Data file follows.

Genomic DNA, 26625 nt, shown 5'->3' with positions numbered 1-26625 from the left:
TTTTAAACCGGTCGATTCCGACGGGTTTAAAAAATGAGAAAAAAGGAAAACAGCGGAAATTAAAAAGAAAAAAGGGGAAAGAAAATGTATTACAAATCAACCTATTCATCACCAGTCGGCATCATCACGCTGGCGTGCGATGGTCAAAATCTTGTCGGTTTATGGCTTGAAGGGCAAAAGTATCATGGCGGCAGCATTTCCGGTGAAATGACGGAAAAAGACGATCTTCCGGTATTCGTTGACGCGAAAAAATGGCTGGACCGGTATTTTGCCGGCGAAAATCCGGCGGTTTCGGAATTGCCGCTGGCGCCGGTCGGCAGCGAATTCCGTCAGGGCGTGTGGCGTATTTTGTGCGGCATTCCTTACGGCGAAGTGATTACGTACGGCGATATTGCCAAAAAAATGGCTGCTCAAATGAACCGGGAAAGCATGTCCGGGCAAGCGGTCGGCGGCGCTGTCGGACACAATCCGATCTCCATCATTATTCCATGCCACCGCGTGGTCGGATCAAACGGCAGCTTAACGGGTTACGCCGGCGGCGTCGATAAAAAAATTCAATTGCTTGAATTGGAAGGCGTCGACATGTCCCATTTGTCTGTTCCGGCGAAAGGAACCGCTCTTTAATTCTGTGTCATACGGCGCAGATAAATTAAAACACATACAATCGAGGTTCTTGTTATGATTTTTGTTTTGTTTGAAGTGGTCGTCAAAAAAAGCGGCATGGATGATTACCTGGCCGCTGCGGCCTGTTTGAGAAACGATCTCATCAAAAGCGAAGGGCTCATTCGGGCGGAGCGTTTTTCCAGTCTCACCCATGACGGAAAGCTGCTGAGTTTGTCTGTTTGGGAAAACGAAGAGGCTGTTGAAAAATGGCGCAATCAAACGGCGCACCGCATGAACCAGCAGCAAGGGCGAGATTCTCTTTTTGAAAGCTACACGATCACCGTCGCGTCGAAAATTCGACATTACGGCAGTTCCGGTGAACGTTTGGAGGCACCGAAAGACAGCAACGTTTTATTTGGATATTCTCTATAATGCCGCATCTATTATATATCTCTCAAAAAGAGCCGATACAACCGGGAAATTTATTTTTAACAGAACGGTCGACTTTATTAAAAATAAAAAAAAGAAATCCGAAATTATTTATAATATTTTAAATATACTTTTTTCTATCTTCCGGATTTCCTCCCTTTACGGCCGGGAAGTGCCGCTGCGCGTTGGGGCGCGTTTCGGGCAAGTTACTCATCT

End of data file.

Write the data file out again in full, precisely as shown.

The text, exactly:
Genomic DNA, 26625 nt, shown 5'->3' with positions numbered 1-26625 from the left:
TTTTAAACCGGTCGATTCCGACGGGTTTAAAAAATGAGAAAAAAGGAAAACAGCGGAAATTAAAAAGAAAAAAGGGGAAAGAAAATGTATTACAAATCAACCTATTCATCACCAGTCGGCATCATCACGCTGGCGTGCGATGGTCAAAATCTTGTCGGTTTATGGCTTGAAGGGCAAAAGTATCATGGCGGCAGCATTTCCGGTGAAATGACGGAAAAAGACGATCTTCCGGTATTCGTTGACGCGAAAAAATGGCTGGACCGGTATTTTGCCGGCGAAAATCCGGCGGTTTCGGAATTGCCGCTGGCGCCGGTCGGCAGCGAATTCCGTCAGGGCGTGTGGCGTATTTTGTGCGGCATTCCTTACGGCGAAGTGATTACGTACGGCGATATTGCCAAAAAAATGGCTGCTCAAATGAACCGGGAAAGCATGTCCGGGCAAGCGGTCGGCGGCGCTGTCGGACACAATCCGATCTCCATCATTATTCCATGCCACCGCGTGGTCGGATCAAACGGCAGCTTAACGGGTTACGCCGGCGGCGTCGATAAAAAAATTCAATTGCTTGAATTGGAAGGCGTCGACATGTCCCATTTGTCTGTTCCGGCGAAAGGAACCGCTCTTTAATTCTGTGTCATACGGCGCAGATAAATTAAAACACATACAATCGAGGTTCTTGTTATGATTTTTGTTTTGTTTGAAGTGGTCGTCAAAAAAAGCGGCATGGATGATTACCTGGCCGCTGCGGCCTGTTTGAGAAACGATCTCATCAAAAGCGAAGGGCTCATTCGGGCGGAGCGTTTTTCCAGTCTCACCCATGACGGAAAGCTGCTGAGTTTGTCTGTTTGGGAAAACGAAGAGGCTGTTGAAAAATGGCGCAATCAAACGGCGCACCGCATGAACCAGCAGCAAGGGCGAGATTCTCTTTTTGAAAGCTACACGATCACCGTCGCGTCGAAAATTCGACATTACGGCAGTTCCGGTGAACGTTTGGAGGCACCGAAAGACAGCAACGTTTTATTTGGATATTCTCTATAATGCCGCATCTATTATATATCTCTCAAAAAGAGCCGATACAACCGGGAAATTTATTTTTAACAGAACGGTCGACTTTATTAAAAATAAAAAAAAGAAATCCGAAATTATTTATAATATTTTAAATATACTTTTTTCTATCTTCCGGATTTCCTCCCTTTACGGCCGGGAAGTGCCGCTGCGCGTTGGGGCGCGTTTCGGGCAAGTTACTCATCT